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Vulnerability of rural households to climate change and extremes: Analysis of Chepang households in the Mid-Hills of Nepal


  • Piya, Luni
  • Maharjan, Keshav Lall
  • Joshi, Niraj Prakash


Rural communities, who are dominantly dependent upon natural resources, have always been adjusting their livelihood against the vagaries of climate. With the global climate change, these communities have been placed in greater vulnerability as the weather and extreme events have become more unpredictable. In order to formulate suitable policy measures to address their livelihood, assessment of local level vulnerability is very important. This paper analyzes the micro-level vulnerability of rural Chepang community in Nepal utilizing the data collected from 221 Chepang households from four villages located in four different districts. The analysis is based on indices constructed from carefully selected indicators for exposure, sensitivity, and adaptive capacity. The indicators are weighted using Principal Component Analysis. Inter-village analysis of the vulnerability index indicate that the existing exposure in a locality is often modified at the household level depending upon the inherent adaptive capacity of the households to give the picture of overall vulnerability. Using only the biophysical indicators of vulnerability (exposure and sensitivity) can thus lead to an erroneous policy implication. Furthermore, inter-household analysis of vulnerability indicate that poor households with low adaptive capacity are vulnerable anywhere, irrespective of where they are located. Policy measures and development efforts should be focused towards improving the adaptive capacity of the rural households, while keeping the post-disaster emergency relief measures in place for localities with higher exposure to climate extremes. The poorest households should be the primary target of any interventions.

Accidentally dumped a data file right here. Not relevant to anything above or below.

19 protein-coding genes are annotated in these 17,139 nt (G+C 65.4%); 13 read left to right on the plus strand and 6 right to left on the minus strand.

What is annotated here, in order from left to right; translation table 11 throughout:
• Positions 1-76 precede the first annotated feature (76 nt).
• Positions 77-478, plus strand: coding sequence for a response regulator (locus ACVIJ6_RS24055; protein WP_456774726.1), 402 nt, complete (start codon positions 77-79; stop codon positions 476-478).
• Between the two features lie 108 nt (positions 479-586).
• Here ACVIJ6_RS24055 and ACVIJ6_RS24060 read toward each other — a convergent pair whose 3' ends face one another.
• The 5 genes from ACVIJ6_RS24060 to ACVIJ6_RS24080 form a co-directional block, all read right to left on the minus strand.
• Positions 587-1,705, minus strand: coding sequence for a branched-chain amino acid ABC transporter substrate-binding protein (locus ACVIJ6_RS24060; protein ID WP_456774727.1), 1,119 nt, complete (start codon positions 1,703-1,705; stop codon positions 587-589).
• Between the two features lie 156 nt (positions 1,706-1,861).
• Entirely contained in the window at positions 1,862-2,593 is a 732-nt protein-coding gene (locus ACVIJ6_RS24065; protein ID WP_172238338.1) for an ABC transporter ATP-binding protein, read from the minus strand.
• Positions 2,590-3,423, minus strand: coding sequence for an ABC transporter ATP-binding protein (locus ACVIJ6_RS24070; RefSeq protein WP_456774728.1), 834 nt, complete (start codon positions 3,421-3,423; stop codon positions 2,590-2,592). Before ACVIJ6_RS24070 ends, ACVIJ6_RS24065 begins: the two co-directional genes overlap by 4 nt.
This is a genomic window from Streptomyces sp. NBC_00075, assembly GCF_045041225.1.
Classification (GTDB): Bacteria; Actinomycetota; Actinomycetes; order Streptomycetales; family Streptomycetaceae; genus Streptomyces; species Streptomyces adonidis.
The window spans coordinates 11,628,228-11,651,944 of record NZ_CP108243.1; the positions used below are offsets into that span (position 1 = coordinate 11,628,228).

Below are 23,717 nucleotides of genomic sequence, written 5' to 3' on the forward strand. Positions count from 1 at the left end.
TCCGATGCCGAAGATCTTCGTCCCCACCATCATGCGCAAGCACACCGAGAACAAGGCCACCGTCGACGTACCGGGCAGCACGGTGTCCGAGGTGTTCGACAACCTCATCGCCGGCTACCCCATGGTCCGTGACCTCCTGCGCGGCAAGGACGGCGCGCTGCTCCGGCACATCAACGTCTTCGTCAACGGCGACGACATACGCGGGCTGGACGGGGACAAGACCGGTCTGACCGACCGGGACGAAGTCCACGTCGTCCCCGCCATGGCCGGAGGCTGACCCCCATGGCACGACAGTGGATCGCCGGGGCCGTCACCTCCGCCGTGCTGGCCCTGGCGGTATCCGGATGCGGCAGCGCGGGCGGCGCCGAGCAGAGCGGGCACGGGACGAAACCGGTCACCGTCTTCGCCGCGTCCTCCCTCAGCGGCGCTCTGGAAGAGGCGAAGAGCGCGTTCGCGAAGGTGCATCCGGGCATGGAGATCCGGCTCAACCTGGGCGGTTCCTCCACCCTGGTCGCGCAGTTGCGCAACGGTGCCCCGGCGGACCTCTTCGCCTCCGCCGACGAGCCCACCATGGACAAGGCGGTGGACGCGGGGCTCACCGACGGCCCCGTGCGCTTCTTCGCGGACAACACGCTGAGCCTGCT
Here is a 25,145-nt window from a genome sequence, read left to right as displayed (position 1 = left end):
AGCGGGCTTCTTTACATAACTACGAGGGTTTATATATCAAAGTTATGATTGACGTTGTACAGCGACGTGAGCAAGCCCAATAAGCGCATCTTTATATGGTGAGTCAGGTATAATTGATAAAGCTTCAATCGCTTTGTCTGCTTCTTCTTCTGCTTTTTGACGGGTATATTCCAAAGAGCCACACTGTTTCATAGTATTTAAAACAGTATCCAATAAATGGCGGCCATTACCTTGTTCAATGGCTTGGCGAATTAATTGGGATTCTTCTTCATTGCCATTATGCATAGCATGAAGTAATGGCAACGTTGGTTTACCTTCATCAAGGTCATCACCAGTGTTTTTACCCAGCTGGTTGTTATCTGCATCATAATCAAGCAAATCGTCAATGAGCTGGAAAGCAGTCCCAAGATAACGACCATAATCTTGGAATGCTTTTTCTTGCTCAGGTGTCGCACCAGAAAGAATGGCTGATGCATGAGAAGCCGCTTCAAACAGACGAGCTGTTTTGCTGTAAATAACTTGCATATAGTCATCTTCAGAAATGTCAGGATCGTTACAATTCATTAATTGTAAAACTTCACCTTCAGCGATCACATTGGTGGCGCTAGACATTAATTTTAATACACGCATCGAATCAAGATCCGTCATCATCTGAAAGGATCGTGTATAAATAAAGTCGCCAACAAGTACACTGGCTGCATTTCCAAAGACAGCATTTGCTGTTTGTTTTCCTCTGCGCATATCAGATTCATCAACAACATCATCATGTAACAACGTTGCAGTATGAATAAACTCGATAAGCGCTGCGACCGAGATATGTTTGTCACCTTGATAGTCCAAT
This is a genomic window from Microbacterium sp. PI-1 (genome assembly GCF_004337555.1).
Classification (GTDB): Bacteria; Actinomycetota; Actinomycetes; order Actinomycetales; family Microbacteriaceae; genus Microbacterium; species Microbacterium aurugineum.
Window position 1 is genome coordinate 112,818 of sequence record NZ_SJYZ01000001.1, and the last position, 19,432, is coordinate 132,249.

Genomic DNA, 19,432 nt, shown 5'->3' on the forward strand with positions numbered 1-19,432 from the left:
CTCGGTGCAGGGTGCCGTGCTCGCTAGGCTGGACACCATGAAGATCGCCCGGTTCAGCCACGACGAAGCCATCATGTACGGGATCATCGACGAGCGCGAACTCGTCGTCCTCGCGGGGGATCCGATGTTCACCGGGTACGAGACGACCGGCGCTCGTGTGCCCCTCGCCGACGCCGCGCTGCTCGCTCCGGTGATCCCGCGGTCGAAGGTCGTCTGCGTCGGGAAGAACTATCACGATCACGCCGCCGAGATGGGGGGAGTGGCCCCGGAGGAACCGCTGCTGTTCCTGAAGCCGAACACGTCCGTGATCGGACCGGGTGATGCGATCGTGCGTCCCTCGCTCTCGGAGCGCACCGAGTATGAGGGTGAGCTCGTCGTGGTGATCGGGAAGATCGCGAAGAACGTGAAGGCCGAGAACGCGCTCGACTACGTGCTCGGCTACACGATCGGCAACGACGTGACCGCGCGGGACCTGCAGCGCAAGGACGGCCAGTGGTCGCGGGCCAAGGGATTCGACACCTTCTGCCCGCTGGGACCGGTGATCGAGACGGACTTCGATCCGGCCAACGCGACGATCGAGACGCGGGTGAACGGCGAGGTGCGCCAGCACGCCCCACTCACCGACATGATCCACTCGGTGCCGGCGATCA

Suggested Citation

  • Piya, Luni & Maharjan, Keshav Lall & Joshi, Niraj Prakash, 2012. "Vulnerability of rural households to climate change and extremes: Analysis of Chepang households in the Mid-Hills of Nepal," 2012 Conference, August 18-24, 2012, Foz do Iguacu, Brazil 126191, International Association of Agricultural Economists.
  • Handle: RePEc:ags:iaae12:126191

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    References listed on IDEAS

    1. W. Neil Adger & Saleemul Huq & Katrina Brown & Declan Conway & Mike Hulme, 2003. "Adaptation to climate change in the developing world," Progress in Development Studies, , vol. 3(3), pages 179-195, July.
    2. Frank Ellis, 2000. "The Determinants of Rural Livelihood Diversification in Developing Countries," Journal of Agricultural Economics, Wiley Blackwell, vol. 51(2), pages 289-302.
    3. Susan L. Cutter & Bryan J. Boruff & W. Lynn Shirley, 2003. "Social Vulnerability to Environmental Hazards," Social Science Quarterly, Southwestern Social Science Association, vol. 84(2), pages 242-261.
    4. Ellis, Frank, 2000. "Rural Livelihoods and Diversity in Developing Countries," OUP Catalogue, Oxford University Press, number 9780198296966, June.
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    Cited by:

    1. Sanjit Maiti & Sujeet Jha & Sanchita Garai & Arindam Nag & R. Chakravarty & K. Kadian & B. Chandel & K. Datta & R. Upadhyay, 2015. "Assessment of social vulnerability to climate change in the eastern coast of India," Climatic Change, Springer, vol. 131(2), pages 287-306, July.
    2. repec:spr:nathaz:v:89:y:2017:i:2:d:10.1007_s11069-017-2985-1 is not listed on IDEAS
    3. Upendra B. Pradhanang & Soni M. Pradhanang & Arhan Sthapit & Nir Y. Krakauer & Ajay Jha & Tarendra Lakhankar, 2015. "National Livestock Policy of Nepal: Needs and Opportunities," Agriculture, MDPI, Open Access Journal, vol. 5(1), pages 1-29, March.

    More about this item


    Exposure; sensitivity; adaptive capacity; livelihood assets; Principal Component Analysis (PCA); Community/Rural/Urban Development;

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